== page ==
[LLVMdev] Simpler subreg ops in machine code IR

Jakob Stoklund Olesen stoklund at 2pi.dk
Tue Jun 15 14:48:24 PDT 2010

I am considering adding a new target independent codegen-only COPY instruction to our MachineInstr representation. It would be used to replace INSERT_SUBREG, EXTRACT_SUBREG, and virtual register copies after instruction selection. Selection DAG still needs {INSERT,EXTRACT}_SUBREG, but they would not appear as MachineInstrs any longer.

The COPY instruction handles subreg operations with less redundancy:

	%reg1045<def> = EXTRACT_SUBREG %reg1044<kill>, 4
	%reg1045<def> = COPY %reg1044:sub_32bit<kill>

	%reg1045<def> = INSERT_SUBREG %reg1045, %reg1044<kill>, 4
	%reg1045:sub_32bit<def> = COPY %reg1044<kill>

	%reg1050:ssub_0<def> = EXTRACT_SUBREG %reg1060:dsub_1<kill>, ssub_0
	%reg1050:ssub_0<def> = COPY %reg1060:ssub_2<kill>

It will also replace the TargetInstrInfo::copyRegToReg hook when copying virtual registers:

	%reg1050 = COPY %reg1044<kill>

It will be lowered with a TII.copyRegToReg() call in LowerSubregsInstructionPass (which may need renaming).


1. The new function CoalescerPair::isMoveInstr() can correctly determine if a MachineInstr is a (partial) register copy with source and destination registers and subreg indices. I think that is the only place it is done correctly currently. Weird stuff like subreg indices on EXTRACT_SUBREG operands is pretty hard to figure out. The COPY instruction is simpler.

2. Many more copies are created than are eventually output - the coalescer removes most of the copies inserted by phi elimination and 2-addr pass. The TII.copyRegToReg() hook is relatively expensive because it has to do register class comparisons to pick the right copy instruction. Similarly the TII.isMoveInstr() hook is more expensive than just checking for a COPY instruction. By calling copyRegToReg() late, and by avoiding isMoveInstr() entirely, the overhead is avoided.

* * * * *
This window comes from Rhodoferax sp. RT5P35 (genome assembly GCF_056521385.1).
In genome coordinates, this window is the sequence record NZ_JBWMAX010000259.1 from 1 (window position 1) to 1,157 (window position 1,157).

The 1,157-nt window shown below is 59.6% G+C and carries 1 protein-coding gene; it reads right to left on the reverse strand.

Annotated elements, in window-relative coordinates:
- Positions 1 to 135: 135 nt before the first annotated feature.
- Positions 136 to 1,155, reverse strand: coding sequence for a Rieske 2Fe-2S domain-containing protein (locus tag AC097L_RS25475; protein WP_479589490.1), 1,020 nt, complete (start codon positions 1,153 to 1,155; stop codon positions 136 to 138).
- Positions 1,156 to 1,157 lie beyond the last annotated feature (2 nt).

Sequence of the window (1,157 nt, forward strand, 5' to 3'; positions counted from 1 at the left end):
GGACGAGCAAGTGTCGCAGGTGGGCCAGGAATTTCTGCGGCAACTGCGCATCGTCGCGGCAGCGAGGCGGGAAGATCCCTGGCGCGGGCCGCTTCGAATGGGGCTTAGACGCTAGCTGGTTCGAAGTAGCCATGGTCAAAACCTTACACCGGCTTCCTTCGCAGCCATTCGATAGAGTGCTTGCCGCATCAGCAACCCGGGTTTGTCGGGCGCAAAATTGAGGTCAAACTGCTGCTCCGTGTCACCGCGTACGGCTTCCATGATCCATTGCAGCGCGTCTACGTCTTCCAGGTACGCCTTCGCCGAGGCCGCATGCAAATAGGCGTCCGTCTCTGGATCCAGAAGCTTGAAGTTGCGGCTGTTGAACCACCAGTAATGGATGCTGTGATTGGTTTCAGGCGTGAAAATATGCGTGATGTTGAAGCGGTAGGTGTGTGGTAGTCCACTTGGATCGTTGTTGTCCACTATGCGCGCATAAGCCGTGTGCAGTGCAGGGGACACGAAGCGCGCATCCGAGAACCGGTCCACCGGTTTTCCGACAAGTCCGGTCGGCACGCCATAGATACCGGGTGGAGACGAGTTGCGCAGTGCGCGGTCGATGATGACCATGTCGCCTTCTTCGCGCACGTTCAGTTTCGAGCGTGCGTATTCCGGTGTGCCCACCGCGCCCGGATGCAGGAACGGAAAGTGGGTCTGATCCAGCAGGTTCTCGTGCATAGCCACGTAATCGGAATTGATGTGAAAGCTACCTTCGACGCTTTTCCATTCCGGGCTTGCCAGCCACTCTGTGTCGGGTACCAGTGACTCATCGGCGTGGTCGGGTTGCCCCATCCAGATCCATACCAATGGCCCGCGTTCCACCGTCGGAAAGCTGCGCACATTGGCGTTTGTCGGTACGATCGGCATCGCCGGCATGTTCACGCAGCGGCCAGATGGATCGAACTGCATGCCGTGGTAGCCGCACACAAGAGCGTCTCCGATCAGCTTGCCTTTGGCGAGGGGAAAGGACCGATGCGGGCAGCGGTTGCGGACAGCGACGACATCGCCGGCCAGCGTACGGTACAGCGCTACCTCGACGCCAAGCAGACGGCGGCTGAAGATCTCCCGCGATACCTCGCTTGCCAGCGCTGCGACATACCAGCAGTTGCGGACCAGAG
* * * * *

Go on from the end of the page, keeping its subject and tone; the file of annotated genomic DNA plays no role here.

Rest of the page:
3. The register class arguments to TII.copyRegToReg() can be eliminated - it will only ever be called for physical registers. This means that the implementation can be simpler, and sometimes better code can be generated. A register may be allocated to a more conveniently than the register class specifies. It also means that most of the annoying getMinimalPhysRegClass() calls go away.

4. The COPY instruction does not impose register class constraints on its operands, native copies do. This is important when we implement live interval splitting in the register allocator. After splitting an interval the register class can be recomputed. Without the copy constraints a larger register class may be valid, and spilling might be avoided.

5. copyRegToReg() can insert multiple instructions, avoiding fun pseudo-instructions like VMOVQQ and VMOVQQQQ.

Why Not?

1. copyRegToReg() won't be able to use register classes to pick a copy opcode. For instance, an XMM register will no longer be copied by MOVSS or MOVSD. Given just the physical register, MOVAPS will be used. Is that a problem?

2. What else?

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